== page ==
In the worst case, the algorithm runs again for the mapper to generate the following 6 devices and stores them in the queue. Based on the above mechanism, 100 tasks are generated with a random induction of fault. The best device for a task considers the network latency, pair compatibility, and surplus time among the few. Therefore, the response time for the first pair is the fastest. The next has a little slower response, and so on. In the worst-case scenario, where there are no active nodes in the queue, a mapper algorithm is a re-run to get the updated list of devices. In this case, the response time has the added latency of the mapper algorithm time, and thus a peak is observed each time the queue gets empty, as shown in Fig. 8a. The response time deviation is shown in Fig. 8b is also proportional to the number of failed nodes. The deviation in modulo 5 is more due to the mapping algorithm overhead. The trend shows that the recovery time is estimated as considering ta is allocation time and tm is mapping time.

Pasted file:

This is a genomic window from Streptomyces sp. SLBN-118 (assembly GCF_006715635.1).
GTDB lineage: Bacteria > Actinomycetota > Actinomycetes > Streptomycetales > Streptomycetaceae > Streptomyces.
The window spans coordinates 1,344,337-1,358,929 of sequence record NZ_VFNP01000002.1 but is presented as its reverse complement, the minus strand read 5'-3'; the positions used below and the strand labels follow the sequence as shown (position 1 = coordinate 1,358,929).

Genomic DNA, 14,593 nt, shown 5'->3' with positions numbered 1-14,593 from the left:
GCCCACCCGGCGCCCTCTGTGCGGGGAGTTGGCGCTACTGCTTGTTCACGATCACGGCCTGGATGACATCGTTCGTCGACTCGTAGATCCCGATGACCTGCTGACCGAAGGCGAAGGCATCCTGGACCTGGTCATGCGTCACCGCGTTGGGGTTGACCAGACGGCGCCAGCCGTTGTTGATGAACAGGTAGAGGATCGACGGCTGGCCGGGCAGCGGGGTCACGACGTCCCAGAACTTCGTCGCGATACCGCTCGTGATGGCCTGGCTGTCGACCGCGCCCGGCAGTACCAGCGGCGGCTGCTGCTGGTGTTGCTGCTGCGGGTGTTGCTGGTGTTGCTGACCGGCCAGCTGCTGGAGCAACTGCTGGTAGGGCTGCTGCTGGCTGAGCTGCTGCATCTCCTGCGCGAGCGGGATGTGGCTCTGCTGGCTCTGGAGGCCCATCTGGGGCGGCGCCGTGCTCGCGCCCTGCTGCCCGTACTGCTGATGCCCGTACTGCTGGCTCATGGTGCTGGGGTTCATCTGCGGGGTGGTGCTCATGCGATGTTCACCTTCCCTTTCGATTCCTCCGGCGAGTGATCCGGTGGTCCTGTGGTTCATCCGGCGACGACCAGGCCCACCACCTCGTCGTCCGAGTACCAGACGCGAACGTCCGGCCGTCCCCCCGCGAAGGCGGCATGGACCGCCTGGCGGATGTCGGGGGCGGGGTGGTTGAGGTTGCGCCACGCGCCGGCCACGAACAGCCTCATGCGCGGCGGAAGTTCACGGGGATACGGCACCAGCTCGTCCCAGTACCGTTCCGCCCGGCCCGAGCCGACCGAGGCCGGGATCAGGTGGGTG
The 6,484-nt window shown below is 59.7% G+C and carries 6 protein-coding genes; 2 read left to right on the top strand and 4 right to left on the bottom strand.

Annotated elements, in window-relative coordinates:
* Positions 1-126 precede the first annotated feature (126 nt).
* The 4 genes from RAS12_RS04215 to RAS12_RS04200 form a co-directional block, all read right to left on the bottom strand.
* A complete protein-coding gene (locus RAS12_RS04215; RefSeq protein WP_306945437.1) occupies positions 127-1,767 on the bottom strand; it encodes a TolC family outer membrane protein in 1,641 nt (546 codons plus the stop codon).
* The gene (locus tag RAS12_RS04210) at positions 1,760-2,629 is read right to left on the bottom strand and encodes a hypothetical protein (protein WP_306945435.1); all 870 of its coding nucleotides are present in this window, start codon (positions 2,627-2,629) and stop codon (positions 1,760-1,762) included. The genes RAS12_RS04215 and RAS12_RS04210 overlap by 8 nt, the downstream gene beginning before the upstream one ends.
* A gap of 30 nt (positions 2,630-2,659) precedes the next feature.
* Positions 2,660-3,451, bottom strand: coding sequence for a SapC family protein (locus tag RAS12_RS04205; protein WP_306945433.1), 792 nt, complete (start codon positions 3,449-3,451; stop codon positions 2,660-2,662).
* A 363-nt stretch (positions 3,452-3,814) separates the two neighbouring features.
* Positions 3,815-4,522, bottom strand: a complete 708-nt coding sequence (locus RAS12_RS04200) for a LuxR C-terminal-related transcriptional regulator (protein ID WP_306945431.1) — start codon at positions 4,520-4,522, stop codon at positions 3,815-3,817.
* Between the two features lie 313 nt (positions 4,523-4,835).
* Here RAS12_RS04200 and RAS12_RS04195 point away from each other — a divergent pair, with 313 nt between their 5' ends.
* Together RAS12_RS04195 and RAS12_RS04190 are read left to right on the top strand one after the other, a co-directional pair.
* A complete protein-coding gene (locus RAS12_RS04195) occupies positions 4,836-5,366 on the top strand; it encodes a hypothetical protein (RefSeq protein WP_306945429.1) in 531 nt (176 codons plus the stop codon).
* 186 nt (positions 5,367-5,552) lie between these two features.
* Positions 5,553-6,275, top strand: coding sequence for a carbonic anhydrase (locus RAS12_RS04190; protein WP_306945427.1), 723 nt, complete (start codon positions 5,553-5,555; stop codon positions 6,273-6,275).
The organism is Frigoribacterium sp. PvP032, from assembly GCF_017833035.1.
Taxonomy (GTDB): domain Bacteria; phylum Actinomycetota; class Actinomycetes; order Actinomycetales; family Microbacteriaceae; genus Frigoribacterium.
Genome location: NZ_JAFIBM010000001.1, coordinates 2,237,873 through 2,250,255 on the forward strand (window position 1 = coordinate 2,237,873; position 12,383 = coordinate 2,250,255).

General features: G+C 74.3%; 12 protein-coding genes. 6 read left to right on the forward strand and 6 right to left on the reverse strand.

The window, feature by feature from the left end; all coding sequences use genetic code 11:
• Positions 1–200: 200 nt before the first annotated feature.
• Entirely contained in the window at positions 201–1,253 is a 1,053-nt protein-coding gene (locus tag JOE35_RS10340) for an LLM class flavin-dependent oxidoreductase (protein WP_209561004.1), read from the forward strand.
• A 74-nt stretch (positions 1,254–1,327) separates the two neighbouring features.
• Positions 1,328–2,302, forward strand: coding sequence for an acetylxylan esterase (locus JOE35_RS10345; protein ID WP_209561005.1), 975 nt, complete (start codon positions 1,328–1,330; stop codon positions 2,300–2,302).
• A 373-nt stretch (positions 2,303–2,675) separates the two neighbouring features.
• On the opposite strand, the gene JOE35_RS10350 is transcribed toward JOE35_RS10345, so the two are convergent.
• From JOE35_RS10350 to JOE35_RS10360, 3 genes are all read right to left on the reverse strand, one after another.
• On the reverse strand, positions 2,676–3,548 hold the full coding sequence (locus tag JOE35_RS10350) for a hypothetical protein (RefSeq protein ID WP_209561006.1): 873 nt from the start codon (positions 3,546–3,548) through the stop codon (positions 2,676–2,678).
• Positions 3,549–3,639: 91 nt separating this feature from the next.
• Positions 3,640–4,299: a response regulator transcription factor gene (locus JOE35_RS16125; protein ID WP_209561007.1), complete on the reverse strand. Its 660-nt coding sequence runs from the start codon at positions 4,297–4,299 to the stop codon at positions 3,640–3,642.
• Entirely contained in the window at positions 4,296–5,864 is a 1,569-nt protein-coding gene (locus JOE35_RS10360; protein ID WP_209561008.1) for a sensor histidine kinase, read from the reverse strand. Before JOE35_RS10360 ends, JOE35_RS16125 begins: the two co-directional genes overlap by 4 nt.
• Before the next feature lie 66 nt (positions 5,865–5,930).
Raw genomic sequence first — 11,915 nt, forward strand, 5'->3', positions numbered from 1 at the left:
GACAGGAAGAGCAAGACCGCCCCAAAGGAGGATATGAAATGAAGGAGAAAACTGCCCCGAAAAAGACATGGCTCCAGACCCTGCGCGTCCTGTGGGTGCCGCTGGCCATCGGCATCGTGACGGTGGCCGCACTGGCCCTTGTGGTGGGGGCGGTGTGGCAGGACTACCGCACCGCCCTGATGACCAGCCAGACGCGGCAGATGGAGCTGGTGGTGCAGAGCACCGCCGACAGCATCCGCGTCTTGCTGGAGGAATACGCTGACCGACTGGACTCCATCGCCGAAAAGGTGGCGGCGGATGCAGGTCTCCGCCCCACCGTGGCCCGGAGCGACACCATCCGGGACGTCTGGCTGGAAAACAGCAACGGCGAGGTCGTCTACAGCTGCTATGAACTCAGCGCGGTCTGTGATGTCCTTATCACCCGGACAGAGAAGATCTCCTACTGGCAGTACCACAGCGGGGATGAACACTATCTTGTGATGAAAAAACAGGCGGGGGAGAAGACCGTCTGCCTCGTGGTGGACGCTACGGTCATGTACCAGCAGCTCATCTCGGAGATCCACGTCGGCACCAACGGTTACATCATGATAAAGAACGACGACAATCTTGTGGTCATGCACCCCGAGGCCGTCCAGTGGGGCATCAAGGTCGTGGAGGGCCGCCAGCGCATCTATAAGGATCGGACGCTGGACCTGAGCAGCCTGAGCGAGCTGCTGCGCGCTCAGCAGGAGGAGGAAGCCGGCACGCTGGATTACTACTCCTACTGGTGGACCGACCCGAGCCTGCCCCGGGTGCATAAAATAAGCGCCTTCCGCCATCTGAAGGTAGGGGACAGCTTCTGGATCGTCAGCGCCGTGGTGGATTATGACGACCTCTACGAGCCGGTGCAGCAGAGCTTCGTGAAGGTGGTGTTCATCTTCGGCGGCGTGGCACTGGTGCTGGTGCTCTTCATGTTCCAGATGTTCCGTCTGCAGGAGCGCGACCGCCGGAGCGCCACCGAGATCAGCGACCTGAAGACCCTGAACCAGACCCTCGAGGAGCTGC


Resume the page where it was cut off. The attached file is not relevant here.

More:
The architecture is scalable if the response time of the page load is not degraded in peak load. As the proposed architecture is web-based, we have used Apache JMeter to create automated test scripts and then imported the code into Blazemeter software.


Figure 8: Fault tolerance and response time (a) Failure effect on response time (b) Response time deviation

We recorded different endpoints in the web-application and simulated it for 50 simultaneous virtual users with 100 ms granularity, as shown in Fig. 9. The throughput of pages related to three different modules of the architecture is recorded. From the throughput and the response time over a graph, it has been shown that the modeling phase has the fastest response time, highest throughput, solution composition being second while the deployment has the slowest response time, and as a result, the throughput is also relatively low. The main reason for this trend is the functionality inherent in these modules. Modeling the solution involves merely a single insert query; the solution's composition involves joins of tables and a relatively more significant number of queries, making it a little slower. Finally, the solution deployment has a dependency on 3rd party applications and libraries, so it has the slowest response over time.